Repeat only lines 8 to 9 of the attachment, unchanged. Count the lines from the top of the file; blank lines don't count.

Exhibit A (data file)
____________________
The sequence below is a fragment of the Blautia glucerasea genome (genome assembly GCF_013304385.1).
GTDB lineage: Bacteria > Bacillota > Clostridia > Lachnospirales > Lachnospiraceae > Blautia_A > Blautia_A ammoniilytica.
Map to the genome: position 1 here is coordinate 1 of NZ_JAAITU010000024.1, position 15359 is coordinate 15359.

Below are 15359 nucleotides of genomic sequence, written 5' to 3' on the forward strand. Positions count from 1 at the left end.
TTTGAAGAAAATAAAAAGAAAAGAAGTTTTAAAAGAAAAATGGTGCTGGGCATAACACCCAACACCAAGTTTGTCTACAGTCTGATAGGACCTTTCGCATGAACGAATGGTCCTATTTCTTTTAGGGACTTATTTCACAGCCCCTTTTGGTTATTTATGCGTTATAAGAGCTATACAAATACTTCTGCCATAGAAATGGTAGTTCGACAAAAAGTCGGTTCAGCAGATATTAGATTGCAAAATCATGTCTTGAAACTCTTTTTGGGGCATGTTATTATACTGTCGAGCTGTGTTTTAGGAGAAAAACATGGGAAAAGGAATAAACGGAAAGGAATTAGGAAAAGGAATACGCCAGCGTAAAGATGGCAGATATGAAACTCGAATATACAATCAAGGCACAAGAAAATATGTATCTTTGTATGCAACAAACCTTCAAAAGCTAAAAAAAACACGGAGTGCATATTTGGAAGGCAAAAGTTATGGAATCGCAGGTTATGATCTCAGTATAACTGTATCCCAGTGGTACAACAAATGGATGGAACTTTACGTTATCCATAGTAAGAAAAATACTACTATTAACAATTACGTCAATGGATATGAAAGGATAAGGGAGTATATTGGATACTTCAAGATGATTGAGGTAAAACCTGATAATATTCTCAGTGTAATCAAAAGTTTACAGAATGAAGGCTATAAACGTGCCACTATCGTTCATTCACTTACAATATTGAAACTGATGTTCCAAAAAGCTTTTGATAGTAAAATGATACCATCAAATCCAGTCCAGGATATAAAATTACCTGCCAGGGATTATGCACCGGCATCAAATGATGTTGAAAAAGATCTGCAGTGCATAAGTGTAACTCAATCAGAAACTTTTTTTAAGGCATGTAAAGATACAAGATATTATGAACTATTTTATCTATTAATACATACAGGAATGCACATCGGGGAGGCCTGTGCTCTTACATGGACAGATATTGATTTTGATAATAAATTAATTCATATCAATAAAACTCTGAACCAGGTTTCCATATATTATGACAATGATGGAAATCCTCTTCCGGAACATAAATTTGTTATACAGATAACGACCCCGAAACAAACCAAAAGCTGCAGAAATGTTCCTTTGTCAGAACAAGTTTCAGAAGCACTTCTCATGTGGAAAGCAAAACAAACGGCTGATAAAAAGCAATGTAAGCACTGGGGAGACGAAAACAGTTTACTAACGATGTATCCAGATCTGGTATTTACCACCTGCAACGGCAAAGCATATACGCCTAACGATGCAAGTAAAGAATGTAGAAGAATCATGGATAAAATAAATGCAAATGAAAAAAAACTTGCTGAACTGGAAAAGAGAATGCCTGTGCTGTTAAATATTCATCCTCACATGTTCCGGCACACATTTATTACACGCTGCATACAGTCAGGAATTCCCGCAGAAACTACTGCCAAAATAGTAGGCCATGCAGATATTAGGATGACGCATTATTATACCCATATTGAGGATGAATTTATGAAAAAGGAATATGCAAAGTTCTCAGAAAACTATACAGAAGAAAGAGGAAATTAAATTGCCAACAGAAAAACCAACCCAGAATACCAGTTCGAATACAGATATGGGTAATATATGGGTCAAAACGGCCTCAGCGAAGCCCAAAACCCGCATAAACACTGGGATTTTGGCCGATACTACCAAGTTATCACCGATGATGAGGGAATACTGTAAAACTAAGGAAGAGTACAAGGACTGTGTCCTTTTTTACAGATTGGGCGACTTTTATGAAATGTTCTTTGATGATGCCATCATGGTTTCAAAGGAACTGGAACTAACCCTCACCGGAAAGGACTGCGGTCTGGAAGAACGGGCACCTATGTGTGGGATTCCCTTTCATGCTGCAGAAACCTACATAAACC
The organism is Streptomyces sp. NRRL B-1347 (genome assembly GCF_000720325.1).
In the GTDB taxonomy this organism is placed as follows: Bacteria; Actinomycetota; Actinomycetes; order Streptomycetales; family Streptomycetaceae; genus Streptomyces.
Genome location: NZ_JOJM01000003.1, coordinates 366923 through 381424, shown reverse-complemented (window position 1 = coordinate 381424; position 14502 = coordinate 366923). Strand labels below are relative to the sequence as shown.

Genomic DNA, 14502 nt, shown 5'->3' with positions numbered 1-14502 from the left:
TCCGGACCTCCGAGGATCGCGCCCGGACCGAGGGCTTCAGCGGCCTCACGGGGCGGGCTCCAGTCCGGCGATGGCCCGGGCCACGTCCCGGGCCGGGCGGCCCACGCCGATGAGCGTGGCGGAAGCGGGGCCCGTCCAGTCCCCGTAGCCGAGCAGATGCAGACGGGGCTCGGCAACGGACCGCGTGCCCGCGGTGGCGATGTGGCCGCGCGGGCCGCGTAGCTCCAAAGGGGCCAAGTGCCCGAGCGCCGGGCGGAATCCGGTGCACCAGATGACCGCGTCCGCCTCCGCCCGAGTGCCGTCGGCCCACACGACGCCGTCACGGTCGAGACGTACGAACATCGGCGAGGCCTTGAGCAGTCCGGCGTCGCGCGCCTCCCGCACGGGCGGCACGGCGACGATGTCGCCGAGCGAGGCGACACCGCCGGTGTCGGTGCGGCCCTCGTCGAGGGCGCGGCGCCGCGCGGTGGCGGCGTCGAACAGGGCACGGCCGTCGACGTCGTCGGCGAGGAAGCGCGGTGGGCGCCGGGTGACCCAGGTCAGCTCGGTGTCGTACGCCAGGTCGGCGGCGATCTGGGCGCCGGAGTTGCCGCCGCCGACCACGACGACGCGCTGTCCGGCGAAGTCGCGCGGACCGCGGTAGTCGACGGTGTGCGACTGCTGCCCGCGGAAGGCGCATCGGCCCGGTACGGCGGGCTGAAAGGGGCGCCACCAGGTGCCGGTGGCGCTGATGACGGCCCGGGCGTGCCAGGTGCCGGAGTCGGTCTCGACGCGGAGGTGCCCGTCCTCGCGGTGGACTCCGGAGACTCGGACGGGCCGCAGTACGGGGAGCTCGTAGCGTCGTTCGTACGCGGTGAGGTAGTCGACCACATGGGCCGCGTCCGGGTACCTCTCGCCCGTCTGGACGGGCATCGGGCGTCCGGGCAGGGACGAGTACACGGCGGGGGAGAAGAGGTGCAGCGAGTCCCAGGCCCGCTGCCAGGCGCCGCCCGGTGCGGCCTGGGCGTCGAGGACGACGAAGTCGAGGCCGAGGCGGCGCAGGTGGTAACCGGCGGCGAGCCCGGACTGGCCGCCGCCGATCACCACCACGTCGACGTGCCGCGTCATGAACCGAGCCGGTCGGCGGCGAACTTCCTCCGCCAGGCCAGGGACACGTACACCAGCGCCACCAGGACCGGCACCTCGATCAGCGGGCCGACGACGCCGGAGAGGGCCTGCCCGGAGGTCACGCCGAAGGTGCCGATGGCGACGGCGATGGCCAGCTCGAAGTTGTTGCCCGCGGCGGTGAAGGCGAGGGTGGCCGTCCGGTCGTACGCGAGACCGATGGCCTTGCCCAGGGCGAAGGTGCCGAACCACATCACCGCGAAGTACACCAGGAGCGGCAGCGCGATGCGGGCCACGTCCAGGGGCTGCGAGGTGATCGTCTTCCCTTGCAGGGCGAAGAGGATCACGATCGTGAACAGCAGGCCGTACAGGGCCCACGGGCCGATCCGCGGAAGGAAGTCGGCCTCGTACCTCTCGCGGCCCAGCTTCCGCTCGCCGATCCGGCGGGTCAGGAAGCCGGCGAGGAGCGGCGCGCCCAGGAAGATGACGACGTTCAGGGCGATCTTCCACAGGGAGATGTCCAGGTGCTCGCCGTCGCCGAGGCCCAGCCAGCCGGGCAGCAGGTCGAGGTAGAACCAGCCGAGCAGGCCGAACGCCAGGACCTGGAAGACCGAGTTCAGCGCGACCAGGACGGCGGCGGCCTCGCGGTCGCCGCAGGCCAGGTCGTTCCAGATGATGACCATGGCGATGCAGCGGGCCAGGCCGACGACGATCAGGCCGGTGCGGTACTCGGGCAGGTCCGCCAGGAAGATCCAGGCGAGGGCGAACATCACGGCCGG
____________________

Genome location: NZ_JOJM01000003.1, coordinates 366923 through 381424, shown reverse-complemented (window position 1 = coordinate 381424; position 14502 = coordinate 366923). Strand labels below are relative to the sequence as shown.

Genomic DNA, 14502 nt, shown 5'->3' with positions numbered 1-14502 from the left: